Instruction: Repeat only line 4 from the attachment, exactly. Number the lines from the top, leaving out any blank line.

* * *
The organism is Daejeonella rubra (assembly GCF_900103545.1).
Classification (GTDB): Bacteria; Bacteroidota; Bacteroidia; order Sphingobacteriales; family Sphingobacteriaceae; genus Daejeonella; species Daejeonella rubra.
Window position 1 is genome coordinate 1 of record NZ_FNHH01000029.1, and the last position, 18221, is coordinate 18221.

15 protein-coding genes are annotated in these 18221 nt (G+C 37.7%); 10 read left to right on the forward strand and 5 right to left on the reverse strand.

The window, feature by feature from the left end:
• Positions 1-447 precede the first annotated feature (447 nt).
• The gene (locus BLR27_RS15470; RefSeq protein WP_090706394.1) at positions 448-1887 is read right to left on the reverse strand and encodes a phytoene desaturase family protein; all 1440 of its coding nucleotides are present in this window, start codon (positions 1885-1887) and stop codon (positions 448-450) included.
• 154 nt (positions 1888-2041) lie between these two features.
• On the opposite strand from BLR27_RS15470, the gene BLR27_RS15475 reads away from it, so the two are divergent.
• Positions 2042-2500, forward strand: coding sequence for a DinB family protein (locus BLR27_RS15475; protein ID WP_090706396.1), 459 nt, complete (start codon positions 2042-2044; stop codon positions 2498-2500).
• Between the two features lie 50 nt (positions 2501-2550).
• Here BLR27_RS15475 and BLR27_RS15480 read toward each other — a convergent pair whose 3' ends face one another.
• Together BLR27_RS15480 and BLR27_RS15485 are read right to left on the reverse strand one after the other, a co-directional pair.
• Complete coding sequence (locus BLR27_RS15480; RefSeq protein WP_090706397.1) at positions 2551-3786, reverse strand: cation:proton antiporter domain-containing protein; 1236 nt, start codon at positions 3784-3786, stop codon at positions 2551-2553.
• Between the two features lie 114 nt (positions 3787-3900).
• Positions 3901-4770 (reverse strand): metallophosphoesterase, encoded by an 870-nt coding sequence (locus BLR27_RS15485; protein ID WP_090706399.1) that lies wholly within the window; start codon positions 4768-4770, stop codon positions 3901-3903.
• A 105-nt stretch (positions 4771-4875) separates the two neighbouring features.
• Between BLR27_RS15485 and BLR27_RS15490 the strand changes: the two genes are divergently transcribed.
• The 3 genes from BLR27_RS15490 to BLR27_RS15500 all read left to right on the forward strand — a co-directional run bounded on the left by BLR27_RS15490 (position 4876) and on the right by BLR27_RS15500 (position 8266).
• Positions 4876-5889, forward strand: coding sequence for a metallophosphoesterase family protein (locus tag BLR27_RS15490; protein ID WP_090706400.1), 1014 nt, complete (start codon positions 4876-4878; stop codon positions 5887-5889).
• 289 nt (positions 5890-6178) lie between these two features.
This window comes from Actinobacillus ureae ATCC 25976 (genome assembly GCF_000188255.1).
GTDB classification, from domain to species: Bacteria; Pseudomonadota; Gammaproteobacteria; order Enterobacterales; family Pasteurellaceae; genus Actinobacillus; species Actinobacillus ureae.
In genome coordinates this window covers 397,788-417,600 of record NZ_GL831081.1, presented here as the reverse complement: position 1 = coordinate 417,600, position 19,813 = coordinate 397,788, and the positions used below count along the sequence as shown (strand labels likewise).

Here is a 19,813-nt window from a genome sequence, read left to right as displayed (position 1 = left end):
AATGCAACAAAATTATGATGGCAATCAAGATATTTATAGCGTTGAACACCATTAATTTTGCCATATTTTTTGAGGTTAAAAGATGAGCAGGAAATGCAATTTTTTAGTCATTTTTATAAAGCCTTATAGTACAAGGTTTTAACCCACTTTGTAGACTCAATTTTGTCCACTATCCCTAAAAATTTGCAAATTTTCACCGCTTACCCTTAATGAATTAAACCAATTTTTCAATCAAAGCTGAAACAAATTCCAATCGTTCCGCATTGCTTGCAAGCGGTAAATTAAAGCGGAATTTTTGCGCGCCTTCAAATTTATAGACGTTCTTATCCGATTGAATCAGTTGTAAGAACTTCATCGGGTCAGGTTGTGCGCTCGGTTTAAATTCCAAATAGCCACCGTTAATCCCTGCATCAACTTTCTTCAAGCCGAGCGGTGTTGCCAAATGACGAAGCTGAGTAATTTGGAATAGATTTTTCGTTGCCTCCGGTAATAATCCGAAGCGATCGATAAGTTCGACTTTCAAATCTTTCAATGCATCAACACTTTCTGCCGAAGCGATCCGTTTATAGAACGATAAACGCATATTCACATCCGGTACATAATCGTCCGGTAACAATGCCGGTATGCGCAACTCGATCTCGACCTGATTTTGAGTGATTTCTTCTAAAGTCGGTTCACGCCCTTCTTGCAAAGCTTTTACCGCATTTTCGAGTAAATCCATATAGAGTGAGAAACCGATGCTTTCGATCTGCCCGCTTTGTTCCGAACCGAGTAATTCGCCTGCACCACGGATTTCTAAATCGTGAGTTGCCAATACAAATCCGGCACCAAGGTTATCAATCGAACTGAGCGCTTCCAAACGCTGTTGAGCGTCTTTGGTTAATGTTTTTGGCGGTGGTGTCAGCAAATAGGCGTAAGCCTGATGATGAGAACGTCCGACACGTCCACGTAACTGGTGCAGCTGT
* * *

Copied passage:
15 protein-coding genes are annotated in these 18221 nt (G+C 37.7%); 10 read left to right on the forward strand and 5 right to left on the reverse strand.